Dinner was served as we watched, a collection of chicken and pork kebabs, stuffed chicken breast…and french fries (a little random, but completely appreciated!). The evening finished with more dancing and singing, as well as cakes, pastries and coffee. For those six hours of solid eating, I felt as if I had been transported to Russia, and all I did was drive up the turnpike. It’s amazing how food can do that – in concert with language, song and vodka, of course!

We asked why the vodka was French, but the Russian speaking waiters didn't quite understand our question. The response? "It's for fun."

**Thanks to all the ladies that donated their food pictures!!!

A Peruvian Adventure

Monday, June 15th, 2009

Today we welcome guest blogger Yuko Noda, a chemist in our processed flavors department. Yuko recently returned from a trip to Peru, and had lots to share with us about the experience, and the flavors!!

Last year, both Epicurious and Bon Appétit predicted that Peruvian cuisine to be the hot ethnic cuisine of 2009. True to their predictions, we are seeing more Peruvian inspired dishes and drinks making their way into magazines and on restaurant menus. As I had coincidentally planned a vacation to Peru, I was excited to find out more about this delightful cuisine on my trip. 

Some people say that Peru has the best and most diverse food in all of South America.  Peruvian cuisine is a melting pot of flavors ranging from Incan and Spanish cuisine to Chinese, Japanese, African and other European immigrant influences. One example of this is the popular dish lomo saltado, a beef sirloin stir-fry seasoned with soy sauce, vinegar and aji chili pepper (Peruvian hot pepper). It is served with French fries, which are sometimes mixed with the stir fry, and white rice. Visually, it seemed kind of strange – but then again, how can you go wrong with deep fried potatoes?

Speaking of potatoes, Peruvians adore potatoes and grow a few thousand varieties of them, ranging in color, shape and size. Potatoes were in virtually every dish that I ate on my trip-as one of the main ingredients in dishes like causa (potato mashed with aji chili and layered or stuffed with a mixture of tuna, chopped red onions, avocado, boiled eggs, lime juice and mayo) and lomo saltad. They were also served as sides or garnishes in dishes like ceviche, alpaca steak and roasted cuy (roasted whole guinea pig which is a specialty in the area around the town of Cusco). If you’re wondering, both the cuy and alpaca were quite tasty. Alpaca meat was tender and the flavor was similar to a cross of goat and lamb. And cuy tasted kind of like rabbit. I cheated and got the shredded cuy confit, instead of the whole animal with its head and feet. (Seriously, would you want this thing staring at you from your plate??)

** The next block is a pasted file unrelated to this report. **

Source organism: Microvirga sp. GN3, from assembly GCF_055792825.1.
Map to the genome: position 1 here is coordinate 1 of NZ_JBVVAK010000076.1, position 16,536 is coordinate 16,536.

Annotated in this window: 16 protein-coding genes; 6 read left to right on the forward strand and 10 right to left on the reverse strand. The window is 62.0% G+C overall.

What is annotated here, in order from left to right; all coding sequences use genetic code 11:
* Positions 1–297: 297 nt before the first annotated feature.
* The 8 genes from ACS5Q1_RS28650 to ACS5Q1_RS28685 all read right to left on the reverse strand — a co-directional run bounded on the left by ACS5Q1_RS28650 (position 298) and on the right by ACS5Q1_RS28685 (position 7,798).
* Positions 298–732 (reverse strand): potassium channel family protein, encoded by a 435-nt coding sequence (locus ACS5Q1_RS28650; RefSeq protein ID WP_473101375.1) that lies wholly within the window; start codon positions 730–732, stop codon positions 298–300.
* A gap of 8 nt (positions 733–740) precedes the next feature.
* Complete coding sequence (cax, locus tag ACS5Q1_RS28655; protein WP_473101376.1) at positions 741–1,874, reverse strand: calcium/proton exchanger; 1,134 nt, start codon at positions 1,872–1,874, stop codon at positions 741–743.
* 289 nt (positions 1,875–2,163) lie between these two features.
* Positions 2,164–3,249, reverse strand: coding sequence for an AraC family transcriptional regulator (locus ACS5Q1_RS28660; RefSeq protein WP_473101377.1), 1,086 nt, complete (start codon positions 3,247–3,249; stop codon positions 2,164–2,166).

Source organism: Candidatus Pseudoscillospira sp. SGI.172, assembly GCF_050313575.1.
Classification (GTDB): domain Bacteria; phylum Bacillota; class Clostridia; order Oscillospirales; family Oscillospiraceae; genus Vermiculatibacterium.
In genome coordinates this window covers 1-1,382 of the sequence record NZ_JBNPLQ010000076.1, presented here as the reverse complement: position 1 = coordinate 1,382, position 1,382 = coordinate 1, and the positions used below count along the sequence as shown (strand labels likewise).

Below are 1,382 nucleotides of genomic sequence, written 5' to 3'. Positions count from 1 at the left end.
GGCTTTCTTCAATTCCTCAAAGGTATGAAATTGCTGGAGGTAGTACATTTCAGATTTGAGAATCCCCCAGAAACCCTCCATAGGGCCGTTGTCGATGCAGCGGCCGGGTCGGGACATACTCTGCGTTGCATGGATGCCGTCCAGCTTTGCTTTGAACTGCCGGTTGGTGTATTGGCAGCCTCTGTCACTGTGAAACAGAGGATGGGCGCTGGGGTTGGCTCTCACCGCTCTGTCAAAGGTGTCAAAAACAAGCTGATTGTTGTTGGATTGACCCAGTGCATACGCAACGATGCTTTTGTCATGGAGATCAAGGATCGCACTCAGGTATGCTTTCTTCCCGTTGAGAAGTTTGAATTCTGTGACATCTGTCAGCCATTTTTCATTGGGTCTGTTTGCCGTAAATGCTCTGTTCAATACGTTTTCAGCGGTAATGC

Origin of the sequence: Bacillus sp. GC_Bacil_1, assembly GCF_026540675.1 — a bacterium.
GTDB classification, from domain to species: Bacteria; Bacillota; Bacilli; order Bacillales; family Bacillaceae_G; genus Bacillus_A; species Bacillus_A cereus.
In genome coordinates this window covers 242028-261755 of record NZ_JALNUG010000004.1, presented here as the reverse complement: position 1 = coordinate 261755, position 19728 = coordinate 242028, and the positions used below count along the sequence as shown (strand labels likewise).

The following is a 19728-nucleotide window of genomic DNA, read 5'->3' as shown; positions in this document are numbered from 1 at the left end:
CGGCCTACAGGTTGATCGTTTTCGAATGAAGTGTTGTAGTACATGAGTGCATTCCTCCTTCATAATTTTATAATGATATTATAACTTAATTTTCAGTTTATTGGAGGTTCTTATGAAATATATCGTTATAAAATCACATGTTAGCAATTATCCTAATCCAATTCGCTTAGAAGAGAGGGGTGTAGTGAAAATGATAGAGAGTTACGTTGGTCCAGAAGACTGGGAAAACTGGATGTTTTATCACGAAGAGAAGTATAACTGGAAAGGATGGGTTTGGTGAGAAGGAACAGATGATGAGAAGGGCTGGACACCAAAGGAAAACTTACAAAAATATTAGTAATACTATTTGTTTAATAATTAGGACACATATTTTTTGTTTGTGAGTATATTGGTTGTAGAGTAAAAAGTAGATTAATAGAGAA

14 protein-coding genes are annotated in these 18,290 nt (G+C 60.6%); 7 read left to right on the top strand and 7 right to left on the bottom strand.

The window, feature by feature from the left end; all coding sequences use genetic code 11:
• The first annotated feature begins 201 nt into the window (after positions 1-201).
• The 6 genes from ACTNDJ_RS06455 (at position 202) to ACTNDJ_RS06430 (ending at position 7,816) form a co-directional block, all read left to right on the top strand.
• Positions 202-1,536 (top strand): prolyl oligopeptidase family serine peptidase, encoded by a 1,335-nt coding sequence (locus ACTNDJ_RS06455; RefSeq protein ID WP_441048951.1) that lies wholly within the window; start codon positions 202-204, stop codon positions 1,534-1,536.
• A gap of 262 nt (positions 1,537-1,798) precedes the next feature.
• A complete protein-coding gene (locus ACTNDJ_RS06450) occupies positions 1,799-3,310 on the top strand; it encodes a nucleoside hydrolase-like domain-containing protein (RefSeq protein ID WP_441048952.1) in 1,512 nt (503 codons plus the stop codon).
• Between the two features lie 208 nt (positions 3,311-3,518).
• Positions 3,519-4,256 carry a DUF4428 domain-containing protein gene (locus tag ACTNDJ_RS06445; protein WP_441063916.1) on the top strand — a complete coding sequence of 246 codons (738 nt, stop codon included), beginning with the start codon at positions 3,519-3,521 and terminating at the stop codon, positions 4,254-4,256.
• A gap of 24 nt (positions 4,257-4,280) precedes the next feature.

One of my favorite dishes was arroz con pollo. Arroz con pollo is a popular dish in the Latin world but what makes Peruvian arroz con pollo special is the use of cilantro. Cilantro blended with water is added to the cooking liquid, giving the whole dish a green hue. People who don’t like cilantro may actually enjoy eating this dish since the cilantro flavor is very mild. The same flavor profile is seen in seco, a stew with cilantro sauce made with beef, lamb, chicken or duck.  

Cuy (roasted whole guinea pig)

Cuy (roasted whole guinea pig)

From munching on Inca protein bars (containing quinoa, amarath and popped wheat and a hint of anise) while hiking on the Inca trail to Machu Picchu, to enjoying aji de gallina (shredded chicken in a rich creamy aji chili sauce served over rice) in an upscale restaurant overlooking the pre-Inca ruin in Lima, my trip to Peru was definitely a culinary adventure!

Machu Picchu in the early morning

Machu Picchu in the early morning